This text is part of:
Table of Contents:
In these two actions, Caesar lost nine hundred and sixty private men, thirty officers, and several knights of note, as Flavius Tuticanus Gallus, a senator's son; C. Felginus, of Placentia; A. Gravius, of Puteoli; and M. Sacrativir, of Capua. But the greatest part of these died without wounds, being trodden to death in the ditch, about the works, and on the banks of the river, occasioned by the flight and terror of their own men. He lost also thirty-two colours. Pompey was saluted emperor on this occasion; a title which he bore ever after, and suffered himself to be accosted by: but neither in the letters which he wrote, nor in his consular ensigns, did he think proper to assume the laurel. The prisoners were delivered up to Labienus at his own request; and this deserter, brutal and cruel as usual, diverted himself with insulting them in their calamity; and asked them sarcastically, if it was usual for veterans to run away; after which, he caused them all to be put to death.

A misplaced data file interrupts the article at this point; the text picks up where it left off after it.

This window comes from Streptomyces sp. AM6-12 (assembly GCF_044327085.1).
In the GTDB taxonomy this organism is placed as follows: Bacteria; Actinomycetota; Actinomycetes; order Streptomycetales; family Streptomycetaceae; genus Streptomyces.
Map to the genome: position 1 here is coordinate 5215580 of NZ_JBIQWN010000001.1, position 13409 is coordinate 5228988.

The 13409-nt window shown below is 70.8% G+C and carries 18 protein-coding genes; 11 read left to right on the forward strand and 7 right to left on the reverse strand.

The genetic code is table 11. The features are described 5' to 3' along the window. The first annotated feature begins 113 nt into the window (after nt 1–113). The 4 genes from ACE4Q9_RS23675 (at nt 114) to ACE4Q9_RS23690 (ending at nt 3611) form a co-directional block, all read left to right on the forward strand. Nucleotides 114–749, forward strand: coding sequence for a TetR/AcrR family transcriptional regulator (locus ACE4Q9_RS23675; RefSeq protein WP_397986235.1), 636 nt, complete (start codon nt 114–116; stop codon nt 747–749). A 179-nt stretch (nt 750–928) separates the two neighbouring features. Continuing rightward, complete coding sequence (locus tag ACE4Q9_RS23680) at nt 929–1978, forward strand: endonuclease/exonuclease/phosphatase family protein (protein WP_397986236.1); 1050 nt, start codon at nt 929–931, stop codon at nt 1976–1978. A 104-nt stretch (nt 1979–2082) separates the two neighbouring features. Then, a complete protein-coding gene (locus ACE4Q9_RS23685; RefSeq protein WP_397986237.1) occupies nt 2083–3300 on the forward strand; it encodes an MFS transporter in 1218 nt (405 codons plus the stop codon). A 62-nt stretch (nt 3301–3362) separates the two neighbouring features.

This work is licensed under a Creative Commons Attribution-ShareAlike 3.0 United States License.
An XML version of this text is available for download, with the additional restriction that you offer Perseus any modifications you make. Perseus provides credit for all accepted changes, storing new additions in a versioning system.